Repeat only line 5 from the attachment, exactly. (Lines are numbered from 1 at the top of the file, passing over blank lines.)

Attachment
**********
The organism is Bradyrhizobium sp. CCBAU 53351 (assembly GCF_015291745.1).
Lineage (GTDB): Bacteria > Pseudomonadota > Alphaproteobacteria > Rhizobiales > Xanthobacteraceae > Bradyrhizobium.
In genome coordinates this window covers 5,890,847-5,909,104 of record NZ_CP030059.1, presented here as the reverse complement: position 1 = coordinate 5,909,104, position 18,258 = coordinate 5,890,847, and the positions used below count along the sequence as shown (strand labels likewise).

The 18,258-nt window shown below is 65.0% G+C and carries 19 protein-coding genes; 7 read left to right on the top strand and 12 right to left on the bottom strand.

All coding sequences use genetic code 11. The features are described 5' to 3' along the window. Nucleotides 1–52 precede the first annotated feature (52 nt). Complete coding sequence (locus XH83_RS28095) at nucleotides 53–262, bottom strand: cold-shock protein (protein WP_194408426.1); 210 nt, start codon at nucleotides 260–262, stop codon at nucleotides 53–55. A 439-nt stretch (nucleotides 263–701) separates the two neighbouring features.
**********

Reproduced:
All coding sequences use genetic code 11. The features are described 5' to 3' along the window. Nucleotides 1–52 precede the first annotated feature (52 nt). Complete coding sequence (locus XH83_RS28095) at nucleotides 53–262, bottom strand: cold-shock protein (protein WP_194408426.1); 210 nt, start codon at nucleotides 260–262, stop codon at nucleotides 53–55. A 439-nt stretch (nucleotides 263–701) separates the two neighbouring features.